SPOKANE, Wash. — Joe Albi Stadium is on the upcoming Nov. ballot twice.

For one, funding to replace it is included in a $495 million school bond. There is also an additional advisory vote on the ballot. This one asks voters whether they’d prefer the replacement stadium be built at the current Albi location or at a new downtown location near the arena.

KREM 2 took a tour of the current stadium with Spokane Public Schools spokesperson Brian Coddington to see the litany of problems.

The most common problems are chipped paint, cracks in the walls and gaps in the stairs that have been temporarily mended with filler material.

"Obviously you can see as you look around, a lot of winters, a lot of summers, and the weather's hard on concrete and an exposed structure like this," Coddington said. “You can see more damage, more cracking, particularly in the area of the stairs, the freeze, thaw, it starts to pop the concrete a little bit.”

The issues range from unpleasant deterioration to downright disgusting water damage. Several rooms in the press box have sagging, moldy ceilings.

The decay expands beyond the stadium. The old bathroom and concessions buildings are also in a state of unsightly disrepair. There are safety problems, too.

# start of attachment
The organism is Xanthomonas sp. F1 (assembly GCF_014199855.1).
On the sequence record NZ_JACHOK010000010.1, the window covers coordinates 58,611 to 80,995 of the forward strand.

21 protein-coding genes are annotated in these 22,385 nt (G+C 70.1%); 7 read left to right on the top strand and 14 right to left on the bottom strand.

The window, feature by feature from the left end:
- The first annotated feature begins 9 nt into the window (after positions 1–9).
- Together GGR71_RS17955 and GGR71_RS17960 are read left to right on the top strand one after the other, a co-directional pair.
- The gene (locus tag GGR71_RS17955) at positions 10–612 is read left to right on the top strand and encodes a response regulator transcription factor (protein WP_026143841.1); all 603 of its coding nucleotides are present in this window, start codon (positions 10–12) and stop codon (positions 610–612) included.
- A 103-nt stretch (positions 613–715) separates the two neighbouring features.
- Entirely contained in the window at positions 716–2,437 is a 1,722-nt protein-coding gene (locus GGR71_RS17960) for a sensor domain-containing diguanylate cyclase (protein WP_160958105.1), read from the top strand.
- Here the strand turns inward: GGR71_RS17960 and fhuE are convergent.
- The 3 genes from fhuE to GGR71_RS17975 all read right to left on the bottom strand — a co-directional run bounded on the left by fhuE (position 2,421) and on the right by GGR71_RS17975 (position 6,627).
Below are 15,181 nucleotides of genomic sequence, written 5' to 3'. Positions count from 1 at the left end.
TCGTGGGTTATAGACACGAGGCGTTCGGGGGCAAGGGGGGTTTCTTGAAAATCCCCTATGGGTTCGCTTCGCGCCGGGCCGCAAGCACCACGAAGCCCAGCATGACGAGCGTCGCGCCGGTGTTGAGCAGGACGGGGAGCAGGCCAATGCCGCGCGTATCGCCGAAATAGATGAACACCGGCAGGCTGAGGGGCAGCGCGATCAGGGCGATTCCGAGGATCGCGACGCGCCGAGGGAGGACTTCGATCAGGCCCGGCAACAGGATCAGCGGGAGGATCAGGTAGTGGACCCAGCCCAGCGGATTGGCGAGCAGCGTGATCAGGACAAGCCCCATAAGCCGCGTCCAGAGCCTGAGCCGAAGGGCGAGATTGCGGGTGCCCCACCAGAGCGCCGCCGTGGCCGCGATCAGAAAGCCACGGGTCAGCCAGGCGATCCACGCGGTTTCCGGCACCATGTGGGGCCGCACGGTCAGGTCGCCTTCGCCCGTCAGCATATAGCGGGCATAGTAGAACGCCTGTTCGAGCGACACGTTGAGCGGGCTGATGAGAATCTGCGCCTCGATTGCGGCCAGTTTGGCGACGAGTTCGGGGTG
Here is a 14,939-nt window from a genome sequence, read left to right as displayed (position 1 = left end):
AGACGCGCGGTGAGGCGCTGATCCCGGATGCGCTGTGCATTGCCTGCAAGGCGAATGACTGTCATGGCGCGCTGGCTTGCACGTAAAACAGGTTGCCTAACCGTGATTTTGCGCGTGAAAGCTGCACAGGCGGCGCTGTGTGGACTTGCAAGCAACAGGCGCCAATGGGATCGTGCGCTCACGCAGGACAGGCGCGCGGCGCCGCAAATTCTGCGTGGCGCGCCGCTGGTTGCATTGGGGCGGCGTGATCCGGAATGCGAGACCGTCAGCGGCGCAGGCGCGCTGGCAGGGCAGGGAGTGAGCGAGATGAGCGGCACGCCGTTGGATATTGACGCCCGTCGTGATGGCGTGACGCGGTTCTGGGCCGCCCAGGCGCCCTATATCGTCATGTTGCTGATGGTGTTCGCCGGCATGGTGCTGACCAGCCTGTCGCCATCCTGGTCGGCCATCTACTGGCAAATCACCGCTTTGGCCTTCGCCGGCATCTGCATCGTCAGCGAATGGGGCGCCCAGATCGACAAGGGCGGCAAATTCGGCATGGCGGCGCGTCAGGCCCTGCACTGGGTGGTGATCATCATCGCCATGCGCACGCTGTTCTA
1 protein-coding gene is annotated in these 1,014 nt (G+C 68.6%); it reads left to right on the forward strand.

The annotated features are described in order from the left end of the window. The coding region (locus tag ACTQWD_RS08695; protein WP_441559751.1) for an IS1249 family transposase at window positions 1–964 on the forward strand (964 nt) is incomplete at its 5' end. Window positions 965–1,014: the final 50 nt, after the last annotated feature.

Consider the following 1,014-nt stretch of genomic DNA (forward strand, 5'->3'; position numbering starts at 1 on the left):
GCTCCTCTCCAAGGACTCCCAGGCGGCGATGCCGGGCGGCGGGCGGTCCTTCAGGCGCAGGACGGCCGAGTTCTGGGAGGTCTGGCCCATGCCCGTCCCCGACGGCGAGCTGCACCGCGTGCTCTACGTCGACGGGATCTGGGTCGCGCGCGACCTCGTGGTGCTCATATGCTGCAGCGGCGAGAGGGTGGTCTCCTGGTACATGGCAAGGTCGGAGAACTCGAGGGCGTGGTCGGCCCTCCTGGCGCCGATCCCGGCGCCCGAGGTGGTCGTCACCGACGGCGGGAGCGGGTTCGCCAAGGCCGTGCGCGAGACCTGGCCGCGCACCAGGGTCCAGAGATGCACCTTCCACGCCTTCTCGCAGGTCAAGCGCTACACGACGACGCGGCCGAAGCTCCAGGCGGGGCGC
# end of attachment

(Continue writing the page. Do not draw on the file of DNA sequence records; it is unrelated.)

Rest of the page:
"There's no lighting in the parking lot, so the first light that people are exposed to is when they actually walk inside the stadium itself," Coddington said.

"Restrooms [nowadays] are more commonly found in closer proximity to the bleachers themselves, so that people don't have to go as far. But also just for the safety reasons,” he continued. “To be able to keep more lighting, more attention, more circulation, more visibility to a restroom facility is important as well."

It's also a 28,000-seat stadium that rarely gets more than 2,000 fans. That means it also has a 28,000-person parking lot.

"The maintenance on it has become overwhelming, and it's more than the community needs," Coddington said.

School district officials say it is time to replace the stadium.

"It's got a lifetime of memories,” Coddington said. “But at this point the best thing to do is knock it down and rebuild it."

Though they have looked into renovating the current stadium, Coddington says it's not an option that would make a lot of sense.

"It's much more costly to say cut the top off here and make it a smaller venue than it is to actually knock it down and rebuild it,” he said.

If voters pass the $495 million school bond, about $31 million of that will go to replacing Joe Albi. The new stadium would have improved lighting, all-weather turf, a closer bathroom and concession facilities, and would hold about 5,000 people as opposed to 28,000.

When determining where to build the new stadium, the district will take the advisory vote into account. It could end up on the current site, alongside a new middle school also included in the bond or in downtown Spokane.

"You're talking about a 60-year decision that the community's going to make, so it's important that we get it right,” Coddington said.

In July, the Spokane City Council rejected a proposal to put a Joe Albi Stadium replacement on the ballot. The reason the stadium ended up on the ballot is that the schools decided to take on Joe Albi and its problems to include in their own measure.